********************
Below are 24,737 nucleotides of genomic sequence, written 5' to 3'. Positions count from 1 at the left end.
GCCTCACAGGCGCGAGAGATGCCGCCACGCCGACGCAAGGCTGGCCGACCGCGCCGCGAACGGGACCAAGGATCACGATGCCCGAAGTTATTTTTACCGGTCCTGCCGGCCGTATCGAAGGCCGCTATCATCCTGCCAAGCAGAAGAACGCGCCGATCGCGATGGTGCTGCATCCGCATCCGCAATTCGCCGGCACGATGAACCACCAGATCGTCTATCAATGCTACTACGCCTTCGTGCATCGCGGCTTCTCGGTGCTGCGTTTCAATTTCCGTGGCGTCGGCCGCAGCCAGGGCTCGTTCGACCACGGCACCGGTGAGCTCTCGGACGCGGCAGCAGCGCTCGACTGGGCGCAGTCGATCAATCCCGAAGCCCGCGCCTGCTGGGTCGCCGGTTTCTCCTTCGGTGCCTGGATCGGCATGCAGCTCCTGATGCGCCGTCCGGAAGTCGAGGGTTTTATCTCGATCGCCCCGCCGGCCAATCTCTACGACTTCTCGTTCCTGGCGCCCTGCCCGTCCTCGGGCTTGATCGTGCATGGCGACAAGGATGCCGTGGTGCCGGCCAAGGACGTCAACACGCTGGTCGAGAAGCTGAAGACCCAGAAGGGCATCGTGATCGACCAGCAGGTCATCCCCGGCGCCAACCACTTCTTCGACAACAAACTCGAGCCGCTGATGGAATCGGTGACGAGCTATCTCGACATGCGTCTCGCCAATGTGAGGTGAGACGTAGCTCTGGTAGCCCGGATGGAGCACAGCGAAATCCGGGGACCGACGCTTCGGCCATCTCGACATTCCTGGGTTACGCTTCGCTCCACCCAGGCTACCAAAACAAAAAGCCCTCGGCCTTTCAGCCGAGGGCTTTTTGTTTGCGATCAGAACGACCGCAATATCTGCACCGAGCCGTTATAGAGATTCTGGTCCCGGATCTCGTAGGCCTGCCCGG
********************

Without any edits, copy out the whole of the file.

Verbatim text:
Below are 24,737 nucleotides of genomic sequence, written 5' to 3'. Positions count from 1 at the left end.
GCCTCACAGGCGCGAGAGATGCCGCCACGCCGACGCAAGGCTGGCCGACCGCGCCGCGAACGGGACCAAGGATCACGATGCCCGAAGTTATTTTTACCGGTCCTGCCGGCCGTATCGAAGGCCGCTATCATCCTGCCAAGCAGAAGAACGCGCCGATCGCGATGGTGCTGCATCCGCATCCGCAATTCGCCGGCACGATGAACCACCAGATCGTCTATCAATGCTACTACGCCTTCGTGCATCGCGGCTTCTCGGTGCTGCGTTTCAATTTCCGTGGCGTCGGCCGCAGCCAGGGCTCGTTCGACCACGGCACCGGTGAGCTCTCGGACGCGGCAGCAGCGCTCGACTGGGCGCAGTCGATCAATCCCGAAGCCCGCGCCTGCTGGGTCGCCGGTTTCTCCTTCGGTGCCTGGATCGGCATGCAGCTCCTGATGCGCCGTCCGGAAGTCGAGGGTTTTATCTCGATCGCCCCGCCGGCCAATCTCTACGACTTCTCGTTCCTGGCGCCCTGCCCGTCCTCGGGCTTGATCGTGCATGGCGACAAGGATGCCGTGGTGCCGGCCAAGGACGTCAACACGCTGGTCGAGAAGCTGAAGACCCAGAAGGGCATCGTGATCGACCAGCAGGTCATCCCCGGCGCCAACCACTTCTTCGACAACAAACTCGAGCCGCTGATGGAATCGGTGACGAGCTATCTCGACATGCGTCTCGCCAATGTGAGGTGAGACGTAGCTCTGGTAGCCCGGATGGAGCACAGCGAAATCCGGGGACCGACGCTTCGGCCATCTCGACATTCCTGGGTTACGCTTCGCTCCACCCAGGCTACCAAAACAAAAAGCCCTCGGCCTTTCAGCCGAGGGCTTTTTGTTTGCGATCAGAACGACCGCAATATCTGCACCGAGCCGTTATAGAGATTCTGGTCCCGGATCTCGTAGGCCTGCCCGG